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Netflix’s ‘Beef’ controversy, explained

A story told by one of 'Beef’s' stars in 2014 is again testing Netflix’s PR strategy around controversy.


Audra Schroeder


Posted on Apr 20, 2023   Updated on Apr 21, 2023, 6:57 am CDT

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Netflix and A24’s Beef, starring Ali Wong and Steven Yeun, is currently the No. 2 show on the platform (behind Love Is Blind) and received a round of positive reviews since its release on April 6. But a story told by one of Beef’s stars in 2014 is again testing Netflix’s PR strategy around controversy.  

Last week, a 2014 clip from artist David Choe’s podcast DVDASA, which he co-hosted with adult film star Asa Akira, started circulating on Twitter again. In the episode, which was initially reported by xoJane and BuzzFeed in April 2014, Choe tells a very graphic and detailed story about allegedly sexually assaulting a Black masseuse, though he later claimed it was “bad storytelling.”

Over the weekend, reporter Aura Bogado, who initially posted the tweet about Choe, as well as a clip from the podcast, said Choe filed a copyright notice to have the video taken down from Twitter. Another account, @MediumSizeMeech, was also allegedly hit with a copyright strike for a tweet that featured the 2014 clip. 

As others noted, the copyright news took the discourse from Twitter to the mainstream after outlets like Variety covered it. And then the discourse really took off, on Twitter and TikTok

While there was focus on the silence (so far) from Wong and Yeun, who are executive producers, as well as Netflix and A24, there were also discussions about how desensitized some people have become to rape culture, to the point that a vividly detailed story about an alleged rape could be writtern off as something to “shock.” 

“If it’s real, it’s awful,” said one TikToker. “If it’s fake, it’s awful.”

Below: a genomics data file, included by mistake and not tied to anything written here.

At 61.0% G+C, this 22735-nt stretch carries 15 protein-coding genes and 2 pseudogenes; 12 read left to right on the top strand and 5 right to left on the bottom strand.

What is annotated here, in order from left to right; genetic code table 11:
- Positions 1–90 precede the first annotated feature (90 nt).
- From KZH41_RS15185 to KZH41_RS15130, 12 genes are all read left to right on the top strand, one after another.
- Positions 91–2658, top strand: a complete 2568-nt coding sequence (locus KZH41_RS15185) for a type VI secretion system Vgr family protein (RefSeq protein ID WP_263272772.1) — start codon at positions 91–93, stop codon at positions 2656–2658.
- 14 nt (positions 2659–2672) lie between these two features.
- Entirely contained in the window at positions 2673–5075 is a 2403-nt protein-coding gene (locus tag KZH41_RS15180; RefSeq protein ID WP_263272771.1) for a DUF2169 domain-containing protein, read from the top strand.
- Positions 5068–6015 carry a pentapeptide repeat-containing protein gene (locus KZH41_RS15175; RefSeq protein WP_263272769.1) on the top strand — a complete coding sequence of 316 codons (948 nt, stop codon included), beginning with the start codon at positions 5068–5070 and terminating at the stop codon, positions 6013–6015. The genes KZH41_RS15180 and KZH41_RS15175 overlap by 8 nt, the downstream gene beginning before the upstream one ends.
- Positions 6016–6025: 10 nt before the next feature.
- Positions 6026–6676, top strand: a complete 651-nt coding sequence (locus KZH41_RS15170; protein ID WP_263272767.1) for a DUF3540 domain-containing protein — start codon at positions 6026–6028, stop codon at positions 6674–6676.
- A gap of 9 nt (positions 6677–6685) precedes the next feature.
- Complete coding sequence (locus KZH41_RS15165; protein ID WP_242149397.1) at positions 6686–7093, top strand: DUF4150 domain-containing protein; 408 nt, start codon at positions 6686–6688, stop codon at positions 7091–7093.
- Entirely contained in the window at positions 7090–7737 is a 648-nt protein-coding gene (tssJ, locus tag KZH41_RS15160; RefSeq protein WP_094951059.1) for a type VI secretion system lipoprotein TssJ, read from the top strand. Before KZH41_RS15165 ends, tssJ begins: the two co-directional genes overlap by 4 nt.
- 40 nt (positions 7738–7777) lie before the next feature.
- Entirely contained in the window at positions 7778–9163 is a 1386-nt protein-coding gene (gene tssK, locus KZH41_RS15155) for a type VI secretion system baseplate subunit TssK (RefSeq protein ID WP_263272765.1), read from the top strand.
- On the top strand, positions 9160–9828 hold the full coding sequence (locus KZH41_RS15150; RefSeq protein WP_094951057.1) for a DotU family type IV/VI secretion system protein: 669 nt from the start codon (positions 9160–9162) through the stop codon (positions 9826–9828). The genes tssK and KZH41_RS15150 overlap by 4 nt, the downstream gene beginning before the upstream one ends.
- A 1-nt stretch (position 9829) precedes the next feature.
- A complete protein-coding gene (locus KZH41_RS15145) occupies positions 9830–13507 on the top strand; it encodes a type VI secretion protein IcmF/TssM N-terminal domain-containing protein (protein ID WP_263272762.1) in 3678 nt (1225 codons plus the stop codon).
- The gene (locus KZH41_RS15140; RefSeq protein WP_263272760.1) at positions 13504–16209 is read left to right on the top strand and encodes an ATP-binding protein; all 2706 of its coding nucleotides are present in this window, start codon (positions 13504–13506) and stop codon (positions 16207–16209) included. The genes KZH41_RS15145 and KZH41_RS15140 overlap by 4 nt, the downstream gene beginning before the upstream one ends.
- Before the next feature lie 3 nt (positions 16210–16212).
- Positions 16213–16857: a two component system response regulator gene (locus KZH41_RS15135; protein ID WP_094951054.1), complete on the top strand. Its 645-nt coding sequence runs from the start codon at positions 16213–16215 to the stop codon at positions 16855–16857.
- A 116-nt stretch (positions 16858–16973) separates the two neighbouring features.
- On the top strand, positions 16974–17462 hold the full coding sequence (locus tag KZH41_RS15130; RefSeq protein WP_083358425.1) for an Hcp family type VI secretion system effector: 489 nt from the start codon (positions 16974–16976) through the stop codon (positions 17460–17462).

Some people claimed they’re now skipping the show because of this clip, or decided to stop mid-watch. But there was also disappointment that a show that takes such care in showing a range of Asian-American representation and experience in Southern California platformed someone with a past that can be easily Googled

A 2021 New York Times article, published when Choe’s Hulu series The Choe Show debuted, references the 2014 podcast episode. In 2017, Choe issued another apology after his Bowery mural work was the scene of protests

It opened up the question of separating art from artist, though that argument hits a little different when the actual artist is abusing the copyright takedown system in an effort to separate himself from his art. (In his 2014 apology, he claimed the podcast was a “complete extension of his art.”)

As Soleil Ho wrote in the San Francisco Chronicle: “To uncritically embrace Beef for what it gives to the Asian American community shows that we’re on board with rape culture and with misogyny, especially against Black women. To embrace it shows that we’re willing to let others pay the price for our feelings of validation and belonging.” 

Why it matters

Netflix already fumbled what was supposed to be a major live event this past weekend. Its strategy here seems to be to just continue promoting Beef, which is doing Netflix no favors. 

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*First Published: Apr 20, 2023, 6:00 am CDT